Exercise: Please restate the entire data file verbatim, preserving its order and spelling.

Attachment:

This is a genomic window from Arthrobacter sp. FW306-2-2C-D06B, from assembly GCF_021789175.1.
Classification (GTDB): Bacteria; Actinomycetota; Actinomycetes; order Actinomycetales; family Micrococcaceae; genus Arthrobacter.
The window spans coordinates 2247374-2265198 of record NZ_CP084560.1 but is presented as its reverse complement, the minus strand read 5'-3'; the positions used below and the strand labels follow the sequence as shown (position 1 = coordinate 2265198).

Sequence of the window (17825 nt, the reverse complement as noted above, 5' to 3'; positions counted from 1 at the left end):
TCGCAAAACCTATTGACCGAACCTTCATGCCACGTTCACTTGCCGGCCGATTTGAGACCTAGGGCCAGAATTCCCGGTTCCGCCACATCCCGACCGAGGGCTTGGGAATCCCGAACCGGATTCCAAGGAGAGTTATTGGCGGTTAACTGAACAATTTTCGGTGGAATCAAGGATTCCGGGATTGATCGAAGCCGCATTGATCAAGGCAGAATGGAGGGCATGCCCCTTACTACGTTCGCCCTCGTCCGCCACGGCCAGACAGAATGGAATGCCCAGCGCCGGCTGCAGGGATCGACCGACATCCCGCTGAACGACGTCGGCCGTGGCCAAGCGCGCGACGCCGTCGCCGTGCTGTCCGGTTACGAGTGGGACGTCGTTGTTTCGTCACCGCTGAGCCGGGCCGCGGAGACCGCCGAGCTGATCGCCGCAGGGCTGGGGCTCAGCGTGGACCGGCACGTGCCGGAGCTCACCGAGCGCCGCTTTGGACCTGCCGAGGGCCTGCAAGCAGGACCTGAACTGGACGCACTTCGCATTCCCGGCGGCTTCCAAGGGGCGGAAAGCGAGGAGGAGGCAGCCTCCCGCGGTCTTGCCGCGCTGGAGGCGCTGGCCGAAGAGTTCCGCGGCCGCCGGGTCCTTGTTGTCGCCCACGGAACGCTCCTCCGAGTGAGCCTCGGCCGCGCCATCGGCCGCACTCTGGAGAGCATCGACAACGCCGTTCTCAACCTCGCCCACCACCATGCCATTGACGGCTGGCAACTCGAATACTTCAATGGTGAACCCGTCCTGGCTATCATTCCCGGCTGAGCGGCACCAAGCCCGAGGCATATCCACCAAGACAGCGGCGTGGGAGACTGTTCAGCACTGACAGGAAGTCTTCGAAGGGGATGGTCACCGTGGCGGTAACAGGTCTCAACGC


This is a genomic window from Arthrobacter sp. FW306-2-2C-D06B, from assembly GCF_021789175.1.
Classification (GTDB): Bacteria; Actinomycetota; Actinomycetes; order Actinomycetales; family Micrococcaceae; genus Arthrobacter.
The window spans coordinates 2247374-2265198 of record NZ_CP084560.1 but is presented as its reverse complement, the minus strand read 5'-3'; the positions used below and the strand labels follow the sequence as shown (position 1 = coordinate 2265198).

Sequence of the window (17825 nt, the reverse complement as noted above, 5' to 3'; positions counted from 1 at the left end):
TCGCAAAACCTATTGACCGAACCTTCATGCCACGTTCACTTGCCGGCCGATTTGAGACCTAGGGCCAGAATTCCCGGTTCCGCCACATCCCGACCGAGGGCTTGGGAATCCCGAACCGGATTCCAAGGAGAGTTATTGGCGGTTAACTGAACAATTTTCGGTGGAATCAAGGATTCCGGGATTGATCGAAGCCGCATTGATCAAGGCAGAATGGAGGGCATGCCCCTTACTACGTTCGCCCTCGTCCGCCACGGCCAGACAGAATGGAATGCCCAGCGCCGGCTGCAGGGATCGACCGACATCCCGCTGAACGACGTCGGCCGTGGCCAAGCGCGCGACGCCGTCGCCGTGCTGTCCGGTTACGAGTGGGACGTCGTTGTTTCGTCACCGCTGAGCCGGGCCGCGGAGACCGCCGAGCTGATCGCCGCAGGGCTGGGGCTCAGCGTGGACCGGCACGTGCCGGAGCTCACCGAGCGCCGCTTTGGACCTGCCGAGGGCCTGCAAGCAGGACCTGAACTGGACGCACTTCGCATTCCCGGCGGCTTCCAAGGGGCGGAAAGCGAGGAGGAGGCAGCCTCCCGCGGTCTTGCCGCGCTGGAGGCGCTGGCCGAAGAGTTCCGCGGCCGCCGGGTCCTTGTTGTCGCCCACGGAACGCTCCTCCGAGTGAGCCTCGGCCGCGCCATCGGCCGCACTCTGGAGAGCATCGACAACGCCGTTCTCAACCTCGCCCACCACCATGCCATTGACGGCTGGCAACTCGAATACTTCAATGGTGAACCCGTCCTGGCTATCATTCCCGGCTGAGCGGCACCAAGCCCGAGGCATATCCACCAAGACAGCGGCGTGGGAGACTGTTCAGCACTGACAGGAAGTCTTCGAAGGGGATGGTCACCGTGGCGGTAACAGGTCTCAACGC